As difficult as it may be for my close friends to believe, I might hesitate long enough to see if anyone is watching me in a public setting. But at home or while attending a family reunion, if there’s gravy left and at least one biscuit not spoken for, sopping the gravy until both are gone is entirely acceptable.

Grandma’s Kitchen blog spot validates the practice of sopping by establishing guidelines. “If you didn’t save that last big bite of biscuit, then it was okay to pinch off a piece from another ‘good’ biscuit. I do believe that was the only food that you could touch, take off what you wanted and put the rest back. You always knew that someone would use the rest of the biscuit, or it would be eaten as we cleared the table.”

Borrowing from Irish poet and playwright Oscar Wilde, “I can resist anything except temptation.” So, whether it’s a Monday holiday or any other day of the week, pass that leftover roll or biscuit, please. 

Whatever your Independence Day menu may include, take time to reflect on this great day, the birthday of our nation. Let’s unite in a pledge to lead America on a path of prosperity and peace. Let’s salute the brave men and women in uniform who are on duty and working to maintain our freedom while we celebrate. And let’s all enjoy a happy and safe Fourth of July holiday.

God bless America … and her dining traditions.

—Leon Aldridge

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Aldridge columns are published in these Texas newspapers: The Center Light and Champion, the Mount Pleasant Tribune,  the Rosenberg Fort Bend Herald, the Taylor Press, and the Alpine Avalanche.

© Leon Aldridge and A Story Worth Telling 2021. Unauthorized use and/or duplication of this material without express and written permission from this site’s author and/or owner is strictly prohibited. Excerpts and links may be used, provided that full and clear credit is given to Leon Aldridge and A Story Worth Telling with appropriate and specific direction to the original content.

Apparently there was a common goal at summer camp

“It always rains on tents. Rainstorms will travel thousands of miles, against prevailing winds for the opportunity to rain on a tent.”

– Dave Barry

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Kids everywhere are going off to summer camp right now. For my kids, 35 years ago, it was Camp Huwani. The East Texas boys and girl’s summer mecca in Shelby County that opened in 1965 still welcomes young campers today.

A few years before Camp Huwani opened its cabins, I was making summer camping memories at Boy Scout Camp Glover, just across the Red River in Southern Oklahoma. The facility remains today as a Boy Scout camp known as Camp Frederick H. Dierks (Camp Dierks).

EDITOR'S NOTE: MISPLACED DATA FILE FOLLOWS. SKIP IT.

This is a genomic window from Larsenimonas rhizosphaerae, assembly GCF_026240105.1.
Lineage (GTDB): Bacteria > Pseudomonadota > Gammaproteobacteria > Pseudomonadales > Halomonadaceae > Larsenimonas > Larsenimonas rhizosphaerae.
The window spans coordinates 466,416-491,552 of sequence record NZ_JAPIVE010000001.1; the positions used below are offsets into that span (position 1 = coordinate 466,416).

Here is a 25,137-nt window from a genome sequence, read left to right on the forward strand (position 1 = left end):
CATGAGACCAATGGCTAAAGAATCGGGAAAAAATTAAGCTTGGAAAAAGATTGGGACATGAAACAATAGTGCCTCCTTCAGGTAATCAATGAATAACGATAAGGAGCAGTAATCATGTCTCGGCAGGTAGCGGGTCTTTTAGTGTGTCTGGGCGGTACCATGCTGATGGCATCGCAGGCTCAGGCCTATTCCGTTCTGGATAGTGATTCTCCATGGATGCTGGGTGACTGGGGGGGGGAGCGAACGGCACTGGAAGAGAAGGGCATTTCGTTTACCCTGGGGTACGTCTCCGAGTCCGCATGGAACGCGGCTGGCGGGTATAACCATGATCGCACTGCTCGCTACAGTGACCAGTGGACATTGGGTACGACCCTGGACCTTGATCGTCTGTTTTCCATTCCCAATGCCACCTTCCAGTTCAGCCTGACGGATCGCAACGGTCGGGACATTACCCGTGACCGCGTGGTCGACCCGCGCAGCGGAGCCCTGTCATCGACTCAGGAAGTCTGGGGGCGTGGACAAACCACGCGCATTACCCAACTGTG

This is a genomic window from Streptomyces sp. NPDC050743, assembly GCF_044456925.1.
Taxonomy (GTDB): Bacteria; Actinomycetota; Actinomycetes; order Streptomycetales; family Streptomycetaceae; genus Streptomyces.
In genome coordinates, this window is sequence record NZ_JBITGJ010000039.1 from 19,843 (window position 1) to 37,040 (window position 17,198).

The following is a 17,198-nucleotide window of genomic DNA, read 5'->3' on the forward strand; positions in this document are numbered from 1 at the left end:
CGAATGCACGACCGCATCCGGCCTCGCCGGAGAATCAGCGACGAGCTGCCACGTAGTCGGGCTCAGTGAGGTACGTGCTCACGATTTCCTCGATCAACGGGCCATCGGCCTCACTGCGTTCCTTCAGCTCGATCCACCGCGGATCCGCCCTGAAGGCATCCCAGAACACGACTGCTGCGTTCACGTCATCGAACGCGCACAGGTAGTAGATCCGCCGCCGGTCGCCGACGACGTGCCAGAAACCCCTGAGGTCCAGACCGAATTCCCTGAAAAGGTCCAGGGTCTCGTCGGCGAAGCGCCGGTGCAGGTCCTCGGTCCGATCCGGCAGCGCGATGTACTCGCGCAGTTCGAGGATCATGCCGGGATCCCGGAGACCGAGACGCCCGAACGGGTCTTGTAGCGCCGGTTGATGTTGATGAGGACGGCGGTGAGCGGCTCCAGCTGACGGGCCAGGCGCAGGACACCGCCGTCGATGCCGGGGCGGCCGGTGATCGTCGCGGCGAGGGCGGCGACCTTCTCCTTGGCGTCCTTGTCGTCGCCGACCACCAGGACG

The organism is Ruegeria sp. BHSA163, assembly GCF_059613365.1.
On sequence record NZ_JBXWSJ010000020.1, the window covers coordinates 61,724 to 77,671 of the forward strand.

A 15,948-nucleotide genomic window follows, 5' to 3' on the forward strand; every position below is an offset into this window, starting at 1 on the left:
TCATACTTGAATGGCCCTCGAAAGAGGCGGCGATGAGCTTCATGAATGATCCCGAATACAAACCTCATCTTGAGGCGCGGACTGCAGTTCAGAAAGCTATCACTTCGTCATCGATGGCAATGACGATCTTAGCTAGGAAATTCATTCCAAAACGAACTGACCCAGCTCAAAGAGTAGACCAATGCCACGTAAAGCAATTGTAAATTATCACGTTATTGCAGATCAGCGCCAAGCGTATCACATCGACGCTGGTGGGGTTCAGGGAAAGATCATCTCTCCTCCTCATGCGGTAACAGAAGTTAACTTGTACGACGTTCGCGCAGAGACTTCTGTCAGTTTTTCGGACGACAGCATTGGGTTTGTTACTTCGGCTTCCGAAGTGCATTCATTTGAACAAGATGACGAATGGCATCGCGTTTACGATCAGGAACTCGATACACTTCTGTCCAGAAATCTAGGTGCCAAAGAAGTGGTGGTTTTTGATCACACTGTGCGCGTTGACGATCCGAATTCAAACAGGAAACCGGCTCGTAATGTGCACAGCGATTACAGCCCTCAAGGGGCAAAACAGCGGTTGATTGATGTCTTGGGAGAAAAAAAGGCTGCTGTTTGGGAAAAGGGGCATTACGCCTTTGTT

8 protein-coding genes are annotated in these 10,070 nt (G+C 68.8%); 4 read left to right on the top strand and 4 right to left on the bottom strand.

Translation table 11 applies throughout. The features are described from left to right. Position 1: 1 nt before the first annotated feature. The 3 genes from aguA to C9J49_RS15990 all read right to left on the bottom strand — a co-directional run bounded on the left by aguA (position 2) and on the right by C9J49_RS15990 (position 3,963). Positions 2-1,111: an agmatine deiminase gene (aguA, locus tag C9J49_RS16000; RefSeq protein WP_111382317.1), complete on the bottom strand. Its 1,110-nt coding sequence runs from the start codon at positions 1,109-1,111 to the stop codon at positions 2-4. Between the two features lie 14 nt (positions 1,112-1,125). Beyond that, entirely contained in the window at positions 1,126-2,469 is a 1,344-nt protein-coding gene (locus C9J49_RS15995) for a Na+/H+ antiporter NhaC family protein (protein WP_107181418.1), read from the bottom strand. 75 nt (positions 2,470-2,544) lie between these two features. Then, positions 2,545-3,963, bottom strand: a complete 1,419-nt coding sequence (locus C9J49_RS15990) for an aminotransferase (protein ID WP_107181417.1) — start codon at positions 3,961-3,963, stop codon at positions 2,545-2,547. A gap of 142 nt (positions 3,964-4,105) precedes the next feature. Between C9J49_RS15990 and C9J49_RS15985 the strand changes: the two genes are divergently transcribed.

A handful of fading black-and-white photographs discovered last week awakened some of those long slumbering memories of summer camp and highlights that make wet tents and bad food seem like it yesterday’s fun.

Rainstorms were always a factor at Camp Glover. Still, nights spent with water dripping on my bedroll pale in comparison to those of the wildlife, the food, and the journey to get there. Transportation during the days of Mount Pleasant Coach Sam Parker’s Boy Scout Troop 201 more closely resembled a military maneuver. World War II was not that many years in the nation’s rear-view mirror and most of us in scouting about 1960 used either military issue gear our fathers returned home with or items purchased at the Army Surplus store out on Highway 67. True to fashion, I carried a weeks’ worth of clothes and everything else in dad’s Army issue olive drab duffel bag still bearing “Aldridge, Leon D,” and his military ID number stenciled on it. With that bag over my shoulder and his Army issue web belt with canteen and folding shovel securely around my waist, I boarded the back of the canvas-topped open-air troop transport truck from the local National Guard unit for the two-hour non-stop ride north.

A network of dirt roads connected isolated and wooded campsites at Camp Glover to other areas referenced by military speak: the PX (basic supplies store) and the “mess hall” (dining hall) for hungry hikers.

Aside from young scouts, the camp was also filled with wild hogs that needed no invitation to invade campsites seeking food. They were particularly bold at night, and a herd of the pudgy porkers rumbling through and wreaking havoc on a bunch of sleeping city kids was common fare.